Boo gelatin, but yay spring lambing. 

That's all.

Tuesday, April 18, 2023

Growing Food: Hilling Tomatoes

Hilling tomatoes? Surely that's a typo. Everyone knows you hill potatoes, not tomatoes!

Except I do actually kind of hill my tomatoes. The seedlings, anyway.

Lemme 'splain.

I plant my tomato seeds all together in big containers, preferably the big plastic containers that salad greens come in. When they come up in the big containers, they will get somewhat floppy as they grow above the level of the soil.

This is when most people would re-pot them into separate containers. I, however, avoid extra steps whenever possible. I prefer to plant them outside when they're still quite small, using the milk jugs to get them going strong even at that smaller stage.

But before they're big enough to put outside, there are still those somewhat floppy tomato seedlings in the bathroom.

My solution to this is to leave some room at the top of the container for adding extra potting soil as needed. 

Tomato plants, you see, have these little hair-looking things all along their stems that will grow into new roots if they are covered. So when I cover the tiny plants right up to the first leaves, I'm actually giving the plant a more-numerous network of roots. 

Adding soil, in-progress. You can see all the extra room above those seedlings I haven't covered yet on the left. After all the soil is on, I'll water it and press it down around the plants a little.

And of course, I don't have to find individual pots. Or the space for individual pots inside under the lights.

I'll probably add at least two layers of soil before the plants are big enough to put out in their milk jugs. But I won't re-pot them, because I will have hilled them instead.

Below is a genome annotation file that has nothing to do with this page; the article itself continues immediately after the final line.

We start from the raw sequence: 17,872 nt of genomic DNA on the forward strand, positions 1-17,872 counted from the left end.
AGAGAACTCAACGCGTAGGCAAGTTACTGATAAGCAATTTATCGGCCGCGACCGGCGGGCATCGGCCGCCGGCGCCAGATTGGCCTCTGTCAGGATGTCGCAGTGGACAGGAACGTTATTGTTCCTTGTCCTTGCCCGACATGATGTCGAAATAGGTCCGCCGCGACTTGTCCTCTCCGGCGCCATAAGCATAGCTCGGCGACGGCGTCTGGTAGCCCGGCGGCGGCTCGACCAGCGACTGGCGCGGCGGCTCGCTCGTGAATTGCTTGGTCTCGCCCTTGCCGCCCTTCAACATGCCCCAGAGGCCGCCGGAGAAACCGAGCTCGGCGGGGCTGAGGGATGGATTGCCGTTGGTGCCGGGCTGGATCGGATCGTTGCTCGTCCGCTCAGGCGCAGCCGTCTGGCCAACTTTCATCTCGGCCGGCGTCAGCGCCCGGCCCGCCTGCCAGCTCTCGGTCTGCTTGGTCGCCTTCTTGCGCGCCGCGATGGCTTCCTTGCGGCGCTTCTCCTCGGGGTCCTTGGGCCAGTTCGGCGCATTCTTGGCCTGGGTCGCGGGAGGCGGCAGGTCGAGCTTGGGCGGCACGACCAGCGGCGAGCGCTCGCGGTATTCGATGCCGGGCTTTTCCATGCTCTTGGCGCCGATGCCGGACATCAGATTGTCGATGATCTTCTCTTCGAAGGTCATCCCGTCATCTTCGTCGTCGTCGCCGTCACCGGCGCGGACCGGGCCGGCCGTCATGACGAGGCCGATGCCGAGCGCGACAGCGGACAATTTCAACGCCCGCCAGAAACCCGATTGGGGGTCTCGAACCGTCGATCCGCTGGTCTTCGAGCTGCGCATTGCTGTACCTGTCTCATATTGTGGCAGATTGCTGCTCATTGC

Some might call this lazy gardening. I prefer to use the word efficient. It's so much more positive.

Whatever you call it, it works for me.

Sunday, April 16, 2023

Snapshots: Delayed Easter Photos

I took quite a few photos on Easter Sunday. 

I had to leave for Church Lady duties at 7 a.m., so there were no egg hunts or Easter baskets before church. I did set a little treat at each child's place at the table, though.

A floral napkin, a card from my parents, and a packet of M&Ms. Because it's not really Easter unless you have chocolate for breakfast, right?

Very festive.

Hunting for eggs.

And the obligatory deviled eggs made with the results of the hunt.

Rhubarb for the chiffon cake topping.

The funnest part of chiffon cake (or angel food cake) is cooling the cake upside down. It's supposed to be inverted over a wine bottle, which I do not have. This old Courvoisier bottle worked just as well, though. And amused me, because I always think of an old rap song called "Pass the Courvoisier" when I see this bottle*. 

There you have it! My Easter, snapshotted.

* I'm not going to link to the song because it is profane. The video, while similarly inappropriate, is also pretty funny. Mr. T. is in it. Pouring Courvoisier, naturally.